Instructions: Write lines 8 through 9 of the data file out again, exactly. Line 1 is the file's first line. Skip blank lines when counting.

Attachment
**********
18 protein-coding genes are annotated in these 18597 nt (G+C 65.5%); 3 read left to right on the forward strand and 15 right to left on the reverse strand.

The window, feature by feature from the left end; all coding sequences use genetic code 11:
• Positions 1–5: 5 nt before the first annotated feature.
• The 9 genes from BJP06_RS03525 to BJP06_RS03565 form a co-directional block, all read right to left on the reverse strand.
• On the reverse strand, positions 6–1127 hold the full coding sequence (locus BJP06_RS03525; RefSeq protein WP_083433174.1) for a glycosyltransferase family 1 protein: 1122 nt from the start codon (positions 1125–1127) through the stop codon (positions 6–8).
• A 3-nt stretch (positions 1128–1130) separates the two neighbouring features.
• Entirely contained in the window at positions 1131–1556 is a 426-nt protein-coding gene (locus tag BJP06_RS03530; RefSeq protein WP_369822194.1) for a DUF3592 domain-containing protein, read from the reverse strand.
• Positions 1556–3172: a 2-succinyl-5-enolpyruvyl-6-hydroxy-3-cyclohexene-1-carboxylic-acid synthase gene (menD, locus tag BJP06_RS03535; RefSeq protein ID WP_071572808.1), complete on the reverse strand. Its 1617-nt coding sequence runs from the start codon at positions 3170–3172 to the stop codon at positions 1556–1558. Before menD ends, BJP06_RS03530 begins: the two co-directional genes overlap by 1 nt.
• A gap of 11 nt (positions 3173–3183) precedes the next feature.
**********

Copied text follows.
• Positions 1556–3172: a 2-succinyl-5-enolpyruvyl-6-hydroxy-3-cyclohexene-1-carboxylic-acid synthase gene (menD, locus tag BJP06_RS03535; RefSeq protein ID WP_071572808.1), complete on the reverse strand. Its 1617-nt coding sequence runs from the start codon at positions 3170–3172 to the stop codon at positions 1556–1558. Before menD ends, BJP06_RS03530 begins: the two co-directional genes overlap by 1 nt.
• A gap of 11 nt (positions 3173–3183) precedes the next feature.